When do athletes and others need to drink?

    So how much fluid should football players -- and all other humans for that matter -- drink? If you ask fluid balance experts who perform basic science research on the brain or kidney, or clinicians who specialize in fluid balance disorders, researchers who perform brain scans on dehydrated and overhydrated humans, or even worm investigators, they all agree that water balance is tightly regulated and that all land mammals need to drink when thirsty.
    Drinking when you are thirsty is not "too late," because the thirst mechanism is hardwired into the nervous system to protect against scarcity. Thirst represents the highly individualized signal which protects the balance between water and salt regardless of size, activity or ambient temperature and is encoded in most invertebrate and all vertebrate DNA. Babies are born with this innate behavioral drive.
    Then, what about the need for eight glasses of water per day? There is no evidence to support this. What about peeing until our urine is clear? Dark colored urine merely reflects water conservation by the kidney, rather than water lack by the body.

    What's a football player to do?

    Football players absolutely need water, but they should be warned not to overdo it.
    In the modern era, where fluid is widely available, in order to stay adequately hydrated, the following must occur:
    • A variety of fluids needs to be freely available to football players, and
    • The players should be given the freedom to drink whenever they feel thirsty.
    And when the players get hot, they need the opportunity to pour generous amounts of ice water over their heads instead of into their mouths to promote evaporative cooling, rather than dilute sodium levels. Better yet, they should be allowed to go inside and cool off.

    We should recognize who the "true champions" may be with regards to most modern day hydration advice. According to the latest figures, bottled water sales have increased to US $18.5 billion, up 8.8 percent from the previous year. This revenue does not include the vast array of purified, infused, oxygenized, sparkled, distilled, intravenous and reverse osmosis versions that compete for attention on the market.
    While we all need water, drinking until our "urine is clear" is money (and water) flushed away. And with the threat of overdrinking high in motivated athletes, I ask coaches/trainers to reconsider before enforcing the urine color chart in athlete locker rooms: Is it worth the risk?

    Wednesday, May 31, 2017

    The Mounting Evidence Against Diet Sodas


    The Mounting Evidence Against Diet Sodas

    Diet sodas being poured into glasses.
    Studies suggest possible links between low-calorie beverages and health risks, though more research is needed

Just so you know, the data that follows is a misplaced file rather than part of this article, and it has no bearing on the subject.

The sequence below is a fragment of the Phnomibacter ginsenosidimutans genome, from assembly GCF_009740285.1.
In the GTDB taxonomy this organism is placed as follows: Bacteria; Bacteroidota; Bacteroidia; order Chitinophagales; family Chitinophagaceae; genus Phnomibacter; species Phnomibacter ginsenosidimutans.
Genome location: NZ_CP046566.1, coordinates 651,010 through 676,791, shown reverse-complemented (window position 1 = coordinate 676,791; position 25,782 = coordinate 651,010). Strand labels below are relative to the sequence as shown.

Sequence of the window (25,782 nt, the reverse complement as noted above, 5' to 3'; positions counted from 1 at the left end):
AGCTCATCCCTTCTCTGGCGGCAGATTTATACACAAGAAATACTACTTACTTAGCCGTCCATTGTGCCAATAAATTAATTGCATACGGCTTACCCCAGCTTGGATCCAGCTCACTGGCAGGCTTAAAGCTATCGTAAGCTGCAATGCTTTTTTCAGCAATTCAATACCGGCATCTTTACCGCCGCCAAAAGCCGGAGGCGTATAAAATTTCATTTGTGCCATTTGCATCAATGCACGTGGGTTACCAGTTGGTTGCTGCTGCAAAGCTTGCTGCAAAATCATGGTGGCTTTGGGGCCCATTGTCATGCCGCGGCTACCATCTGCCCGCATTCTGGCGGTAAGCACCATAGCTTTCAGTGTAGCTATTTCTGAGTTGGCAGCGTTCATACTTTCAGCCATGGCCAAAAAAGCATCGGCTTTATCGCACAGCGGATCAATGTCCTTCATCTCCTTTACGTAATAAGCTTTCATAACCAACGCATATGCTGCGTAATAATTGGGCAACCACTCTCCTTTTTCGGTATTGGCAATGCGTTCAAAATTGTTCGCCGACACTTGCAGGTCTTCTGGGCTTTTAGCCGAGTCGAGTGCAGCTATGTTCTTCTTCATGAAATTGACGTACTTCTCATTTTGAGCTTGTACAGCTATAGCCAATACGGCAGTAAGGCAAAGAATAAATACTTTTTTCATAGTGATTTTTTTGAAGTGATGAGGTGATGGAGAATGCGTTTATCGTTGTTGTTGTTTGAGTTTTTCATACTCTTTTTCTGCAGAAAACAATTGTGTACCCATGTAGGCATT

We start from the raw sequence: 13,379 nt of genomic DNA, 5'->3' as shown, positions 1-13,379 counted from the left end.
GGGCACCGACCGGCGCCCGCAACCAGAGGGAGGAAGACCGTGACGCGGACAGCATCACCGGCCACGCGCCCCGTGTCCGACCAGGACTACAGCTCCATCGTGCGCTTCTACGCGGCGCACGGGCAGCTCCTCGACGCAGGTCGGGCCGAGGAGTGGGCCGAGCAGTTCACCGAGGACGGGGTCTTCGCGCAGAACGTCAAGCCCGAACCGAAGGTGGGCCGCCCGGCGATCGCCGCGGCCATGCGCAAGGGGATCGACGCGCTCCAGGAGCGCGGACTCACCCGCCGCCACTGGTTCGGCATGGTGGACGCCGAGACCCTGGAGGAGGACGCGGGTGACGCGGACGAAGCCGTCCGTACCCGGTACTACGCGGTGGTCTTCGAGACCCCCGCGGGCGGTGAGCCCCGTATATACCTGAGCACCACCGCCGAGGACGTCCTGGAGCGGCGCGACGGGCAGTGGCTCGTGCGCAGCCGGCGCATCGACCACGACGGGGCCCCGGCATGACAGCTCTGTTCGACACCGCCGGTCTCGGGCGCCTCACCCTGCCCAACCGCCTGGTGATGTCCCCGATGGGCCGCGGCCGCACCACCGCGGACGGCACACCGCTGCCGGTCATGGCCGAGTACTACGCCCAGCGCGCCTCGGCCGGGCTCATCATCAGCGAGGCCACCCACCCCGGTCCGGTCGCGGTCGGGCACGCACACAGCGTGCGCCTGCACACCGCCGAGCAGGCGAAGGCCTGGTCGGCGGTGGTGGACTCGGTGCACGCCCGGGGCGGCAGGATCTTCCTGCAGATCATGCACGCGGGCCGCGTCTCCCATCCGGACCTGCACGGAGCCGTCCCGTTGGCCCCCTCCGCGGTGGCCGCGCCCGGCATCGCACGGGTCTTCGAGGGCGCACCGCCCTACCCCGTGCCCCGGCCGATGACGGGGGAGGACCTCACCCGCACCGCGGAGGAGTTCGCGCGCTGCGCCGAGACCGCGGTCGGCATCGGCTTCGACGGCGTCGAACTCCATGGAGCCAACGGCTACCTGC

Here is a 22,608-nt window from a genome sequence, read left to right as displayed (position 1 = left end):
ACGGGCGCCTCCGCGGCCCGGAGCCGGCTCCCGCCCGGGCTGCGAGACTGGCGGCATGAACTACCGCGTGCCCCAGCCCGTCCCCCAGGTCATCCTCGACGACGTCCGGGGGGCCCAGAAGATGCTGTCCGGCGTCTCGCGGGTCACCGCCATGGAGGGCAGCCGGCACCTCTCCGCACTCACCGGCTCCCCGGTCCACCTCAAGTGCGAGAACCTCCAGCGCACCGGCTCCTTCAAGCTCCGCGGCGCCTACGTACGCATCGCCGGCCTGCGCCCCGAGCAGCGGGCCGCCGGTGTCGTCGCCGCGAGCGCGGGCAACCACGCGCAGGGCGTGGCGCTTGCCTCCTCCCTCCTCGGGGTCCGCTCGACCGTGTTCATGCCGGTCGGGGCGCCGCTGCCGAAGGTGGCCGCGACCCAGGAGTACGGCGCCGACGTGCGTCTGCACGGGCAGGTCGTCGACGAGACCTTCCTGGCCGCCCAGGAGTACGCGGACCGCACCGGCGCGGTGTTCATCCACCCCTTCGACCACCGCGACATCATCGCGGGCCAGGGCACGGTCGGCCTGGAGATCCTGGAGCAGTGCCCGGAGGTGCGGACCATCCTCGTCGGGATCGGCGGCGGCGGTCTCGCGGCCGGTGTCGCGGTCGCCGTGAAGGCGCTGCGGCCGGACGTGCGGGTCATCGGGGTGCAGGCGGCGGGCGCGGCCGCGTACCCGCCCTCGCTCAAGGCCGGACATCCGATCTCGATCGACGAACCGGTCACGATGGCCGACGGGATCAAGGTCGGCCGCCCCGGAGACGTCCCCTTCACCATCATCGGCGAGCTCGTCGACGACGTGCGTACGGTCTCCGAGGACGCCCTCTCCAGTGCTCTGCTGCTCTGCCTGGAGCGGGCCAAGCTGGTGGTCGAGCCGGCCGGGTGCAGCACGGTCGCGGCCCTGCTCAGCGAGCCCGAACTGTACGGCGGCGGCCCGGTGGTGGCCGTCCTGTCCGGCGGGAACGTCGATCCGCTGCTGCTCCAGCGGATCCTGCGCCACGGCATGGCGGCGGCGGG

By Julia Calderone
    May 24, 2017

    Many people think of diet sodas as healthy, low-calorie alternatives to sugary drinks. Yet a small but growing body of evidence suggests that diet sodas may have health downsides and may not even provide the benefits some people turn to them for, such as weight loss.

    “Excess sugar intake is a problem in Western society because it contributes to obesity, diabetes, and other conditions,” says Matthew P. Pase, Ph.D., a research fellow in neurology at the Boston University School of Medicine. “We know that diet beverages are becoming more popular, but we don’t have a lot of research into the effects of diet beverages on different aspects of health.”

    The topic deserves closer inspection, given the widespread popularity of these drinks. According to a 2016 study published in the Journal of the Academy of Nutrition and Dietetics, nearly half of adults and a quarter of children in the U.S. consume artificial sweeteners—and the majority do so on a daily basis. Diet drinks make up the bulk of the intake.

    Here, what we know so far about diet sodas and their role in health, and what you can do to make smart beverage choices in the meantime.

    Not So Heart Smart?
    The strongest evidence so far links regular diet soda intake with cardiovascular conditions, such as stroke and heart attack, as well as type 2 diabetes and obesity (which are also risk factors for cardiovascular disease), says Ralph L. Sacco, M.D., professor of neurology at the University of Miami Miller School of Medicine. For example, in April, a widely reported study of about 4,400 people age 45 and older found that those who drank one or more diet sodas every day were three times more likely to have a stroke than those who didn’t, says Pase, who led the study. The research was published in the American Heart Association journal Stroke.

    This study had several limitations and didn’t prove that diet sodas themselves caused people to have strokes, Sacco says. It could be that people who drink diet sodas are in poorer health than people who don’t, for instance. But the findings do jibe with previous research, he says.